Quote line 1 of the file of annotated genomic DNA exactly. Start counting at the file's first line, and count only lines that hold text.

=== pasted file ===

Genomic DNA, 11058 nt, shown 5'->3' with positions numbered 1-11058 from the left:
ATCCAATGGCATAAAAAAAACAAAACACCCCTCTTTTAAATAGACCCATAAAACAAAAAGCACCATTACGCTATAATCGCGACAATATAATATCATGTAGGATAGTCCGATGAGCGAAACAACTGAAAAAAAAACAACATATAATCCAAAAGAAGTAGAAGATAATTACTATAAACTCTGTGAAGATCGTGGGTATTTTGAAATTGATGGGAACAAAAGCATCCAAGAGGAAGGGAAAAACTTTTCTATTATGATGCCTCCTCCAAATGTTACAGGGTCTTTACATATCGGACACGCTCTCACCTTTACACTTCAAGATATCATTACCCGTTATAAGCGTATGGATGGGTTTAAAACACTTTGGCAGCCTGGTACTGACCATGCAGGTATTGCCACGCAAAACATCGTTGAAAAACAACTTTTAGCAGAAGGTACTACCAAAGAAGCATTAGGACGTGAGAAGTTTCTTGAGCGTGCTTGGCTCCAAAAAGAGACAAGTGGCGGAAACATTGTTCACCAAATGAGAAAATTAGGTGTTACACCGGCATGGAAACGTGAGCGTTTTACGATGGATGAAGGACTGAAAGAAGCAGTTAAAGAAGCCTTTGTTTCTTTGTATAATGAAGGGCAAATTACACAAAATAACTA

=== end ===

Genomic DNA, 11058 nt, shown 5'->3' with positions numbered 1-11058 from the left: